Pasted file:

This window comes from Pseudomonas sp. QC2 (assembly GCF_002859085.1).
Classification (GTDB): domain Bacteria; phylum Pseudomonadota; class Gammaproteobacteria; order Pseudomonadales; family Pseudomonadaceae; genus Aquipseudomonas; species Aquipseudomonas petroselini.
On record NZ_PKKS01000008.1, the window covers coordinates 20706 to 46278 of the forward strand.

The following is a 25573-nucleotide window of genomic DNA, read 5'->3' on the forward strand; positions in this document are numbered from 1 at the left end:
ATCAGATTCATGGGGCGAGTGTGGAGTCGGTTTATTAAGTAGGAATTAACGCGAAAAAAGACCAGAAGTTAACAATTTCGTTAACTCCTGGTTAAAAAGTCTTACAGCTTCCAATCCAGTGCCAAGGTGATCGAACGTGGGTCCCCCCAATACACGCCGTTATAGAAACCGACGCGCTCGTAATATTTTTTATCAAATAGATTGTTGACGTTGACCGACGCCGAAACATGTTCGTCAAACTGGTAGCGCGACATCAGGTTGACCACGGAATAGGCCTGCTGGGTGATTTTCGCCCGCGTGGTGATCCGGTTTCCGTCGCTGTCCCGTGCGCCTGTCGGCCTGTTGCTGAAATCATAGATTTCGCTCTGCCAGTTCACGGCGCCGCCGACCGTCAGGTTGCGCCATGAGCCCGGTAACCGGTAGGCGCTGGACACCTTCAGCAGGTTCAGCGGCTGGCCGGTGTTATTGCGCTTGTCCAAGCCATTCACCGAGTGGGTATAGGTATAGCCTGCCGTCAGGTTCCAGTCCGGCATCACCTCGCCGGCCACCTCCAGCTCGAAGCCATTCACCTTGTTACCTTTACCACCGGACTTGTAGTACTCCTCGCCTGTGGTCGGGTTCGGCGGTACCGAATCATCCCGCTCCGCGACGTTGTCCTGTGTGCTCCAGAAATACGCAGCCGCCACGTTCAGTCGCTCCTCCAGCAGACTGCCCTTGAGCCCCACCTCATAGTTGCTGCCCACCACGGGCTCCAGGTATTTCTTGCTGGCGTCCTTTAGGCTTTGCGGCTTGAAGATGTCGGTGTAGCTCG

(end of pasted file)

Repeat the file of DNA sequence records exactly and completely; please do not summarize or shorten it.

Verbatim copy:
This window comes from Pseudomonas sp. QC2 (assembly GCF_002859085.1).
Classification (GTDB): domain Bacteria; phylum Pseudomonadota; class Gammaproteobacteria; order Pseudomonadales; family Pseudomonadaceae; genus Aquipseudomonas; species Aquipseudomonas petroselini.
On record NZ_PKKS01000008.1, the window covers coordinates 20706 to 46278 of the forward strand.

The following is a 25573-nucleotide window of genomic DNA, read 5'->3' on the forward strand; positions in this document are numbered from 1 at the left end:
ATCAGATTCATGGGGCGAGTGTGGAGTCGGTTTATTAAGTAGGAATTAACGCGAAAAAAGACCAGAAGTTAACAATTTCGTTAACTCCTGGTTAAAAAGTCTTACAGCTTCCAATCCAGTGCCAAGGTGATCGAACGTGGGTCCCCCCAATACACGCCGTTATAGAAACCGACGCGCTCGTAATATTTTTTATCAAATAGATTGTTGACGTTGACCGACGCCGAAACATGTTCGTCAAACTGGTAGCGCGACATCAGGTTGACCACGGAATAGGCCTGCTGGGTGATTTTCGCCCGCGTGGTGATCCGGTTTCCGTCGCTGTCCCGTGCGCCTGTCGGCCTGTTGCTGAAATCATAGATTTCGCTCTGCCAGTTCACGGCGCCGCCGACCGTCAGGTTGCGCCATGAGCCCGGTAACCGGTAGGCGCTGGACACCTTCAGCAGGTTCAGCGGCTGGCCGGTGTTATTGCGCTTGTCCAAGCCATTCACCGAGTGGGTATAGGTATAGCCTGCCGTCAGGTTCCAGTCCGGCATCACCTCGCCGGCCACCTCCAGCTCGAAGCCATTCACCTTGTTACCTTTACCACCGGACTTGTAGTACTCCTCGCCTGTGGTCGGGTTCGGCGGTACCGAATCATCCCGCTCCGCGACGTTGTCCTGTGTGCTCCAGAAATACGCAGCCGCCACGTTCAGTCGCTCCTCCAGCAGACTGCCCTTGAGCCCCACCTCATAGTTGCTGCCCACCACGGGCTCCAGGTATTTCTTGCTGGCGTCCTTTAGGCTTTGCGGCTTGAAGATGTCGGTGTAGCTCG